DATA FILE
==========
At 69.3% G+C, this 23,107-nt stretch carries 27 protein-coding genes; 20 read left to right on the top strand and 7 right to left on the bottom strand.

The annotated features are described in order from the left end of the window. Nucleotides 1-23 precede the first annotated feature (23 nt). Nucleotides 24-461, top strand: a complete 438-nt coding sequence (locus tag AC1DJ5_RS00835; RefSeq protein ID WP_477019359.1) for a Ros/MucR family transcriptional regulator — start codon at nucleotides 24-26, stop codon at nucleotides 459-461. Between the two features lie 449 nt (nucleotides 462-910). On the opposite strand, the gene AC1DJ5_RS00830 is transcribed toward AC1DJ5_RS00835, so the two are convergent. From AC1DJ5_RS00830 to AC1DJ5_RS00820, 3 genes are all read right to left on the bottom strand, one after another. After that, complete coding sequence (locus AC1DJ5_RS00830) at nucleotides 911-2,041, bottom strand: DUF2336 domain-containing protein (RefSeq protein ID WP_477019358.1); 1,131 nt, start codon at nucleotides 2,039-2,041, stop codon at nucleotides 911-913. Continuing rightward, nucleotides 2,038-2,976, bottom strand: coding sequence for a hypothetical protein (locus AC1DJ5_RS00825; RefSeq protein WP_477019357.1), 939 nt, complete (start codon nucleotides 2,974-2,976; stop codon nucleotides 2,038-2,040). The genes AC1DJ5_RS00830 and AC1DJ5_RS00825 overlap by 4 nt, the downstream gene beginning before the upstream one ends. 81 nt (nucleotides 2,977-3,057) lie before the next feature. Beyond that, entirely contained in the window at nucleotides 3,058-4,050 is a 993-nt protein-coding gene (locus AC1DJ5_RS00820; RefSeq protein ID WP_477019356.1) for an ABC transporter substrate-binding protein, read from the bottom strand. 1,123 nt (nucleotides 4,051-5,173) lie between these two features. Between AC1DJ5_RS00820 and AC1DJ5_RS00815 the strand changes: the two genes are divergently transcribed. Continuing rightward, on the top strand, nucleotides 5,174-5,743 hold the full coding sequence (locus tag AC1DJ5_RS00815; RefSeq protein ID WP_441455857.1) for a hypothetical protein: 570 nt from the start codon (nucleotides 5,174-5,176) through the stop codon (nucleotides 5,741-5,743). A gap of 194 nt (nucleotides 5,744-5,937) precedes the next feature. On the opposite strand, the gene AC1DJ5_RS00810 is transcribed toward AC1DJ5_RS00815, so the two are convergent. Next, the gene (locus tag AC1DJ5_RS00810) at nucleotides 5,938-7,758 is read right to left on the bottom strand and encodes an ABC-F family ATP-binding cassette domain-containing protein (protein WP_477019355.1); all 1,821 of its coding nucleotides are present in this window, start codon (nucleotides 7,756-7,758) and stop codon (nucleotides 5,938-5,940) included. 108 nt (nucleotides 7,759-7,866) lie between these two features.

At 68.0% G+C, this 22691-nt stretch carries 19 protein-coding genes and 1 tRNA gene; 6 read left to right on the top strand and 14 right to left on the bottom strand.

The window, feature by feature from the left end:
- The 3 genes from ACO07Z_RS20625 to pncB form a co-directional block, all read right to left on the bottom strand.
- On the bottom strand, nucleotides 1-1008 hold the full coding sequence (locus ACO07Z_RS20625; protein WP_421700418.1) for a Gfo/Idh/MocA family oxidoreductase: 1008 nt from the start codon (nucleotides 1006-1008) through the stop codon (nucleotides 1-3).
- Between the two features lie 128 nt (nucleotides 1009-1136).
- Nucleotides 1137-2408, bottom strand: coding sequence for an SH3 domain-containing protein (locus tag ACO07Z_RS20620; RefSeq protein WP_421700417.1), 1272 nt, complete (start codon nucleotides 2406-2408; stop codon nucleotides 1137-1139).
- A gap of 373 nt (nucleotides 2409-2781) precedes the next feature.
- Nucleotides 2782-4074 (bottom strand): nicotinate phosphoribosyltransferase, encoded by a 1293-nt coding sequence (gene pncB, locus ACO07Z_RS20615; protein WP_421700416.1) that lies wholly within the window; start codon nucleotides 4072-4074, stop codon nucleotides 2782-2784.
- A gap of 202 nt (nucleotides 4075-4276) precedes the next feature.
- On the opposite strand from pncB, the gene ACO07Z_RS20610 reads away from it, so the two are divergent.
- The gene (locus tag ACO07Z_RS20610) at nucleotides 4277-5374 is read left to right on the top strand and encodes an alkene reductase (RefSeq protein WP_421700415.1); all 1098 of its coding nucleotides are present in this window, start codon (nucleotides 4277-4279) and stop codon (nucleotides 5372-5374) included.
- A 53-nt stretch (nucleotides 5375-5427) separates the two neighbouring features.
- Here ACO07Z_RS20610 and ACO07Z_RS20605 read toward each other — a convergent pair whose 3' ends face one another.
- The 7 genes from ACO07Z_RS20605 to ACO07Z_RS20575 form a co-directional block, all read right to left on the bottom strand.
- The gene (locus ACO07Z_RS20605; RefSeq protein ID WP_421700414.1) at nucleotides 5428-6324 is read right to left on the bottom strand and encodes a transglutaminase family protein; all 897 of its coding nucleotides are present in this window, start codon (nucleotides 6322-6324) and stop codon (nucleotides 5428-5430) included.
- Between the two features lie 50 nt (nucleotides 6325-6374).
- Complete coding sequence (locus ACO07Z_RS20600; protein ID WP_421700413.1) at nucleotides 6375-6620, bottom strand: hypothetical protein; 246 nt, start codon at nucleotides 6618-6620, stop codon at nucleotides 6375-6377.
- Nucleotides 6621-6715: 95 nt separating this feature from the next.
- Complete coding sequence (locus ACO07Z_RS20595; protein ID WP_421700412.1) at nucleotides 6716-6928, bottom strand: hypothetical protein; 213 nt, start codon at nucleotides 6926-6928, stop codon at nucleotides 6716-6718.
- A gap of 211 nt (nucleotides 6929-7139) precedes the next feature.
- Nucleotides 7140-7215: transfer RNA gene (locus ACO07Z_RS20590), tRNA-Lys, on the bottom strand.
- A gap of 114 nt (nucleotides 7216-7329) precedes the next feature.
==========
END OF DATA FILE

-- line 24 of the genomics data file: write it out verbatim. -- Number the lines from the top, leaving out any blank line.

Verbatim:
- A gap of 114 nt (nucleotides 7216-7329) precedes the next feature.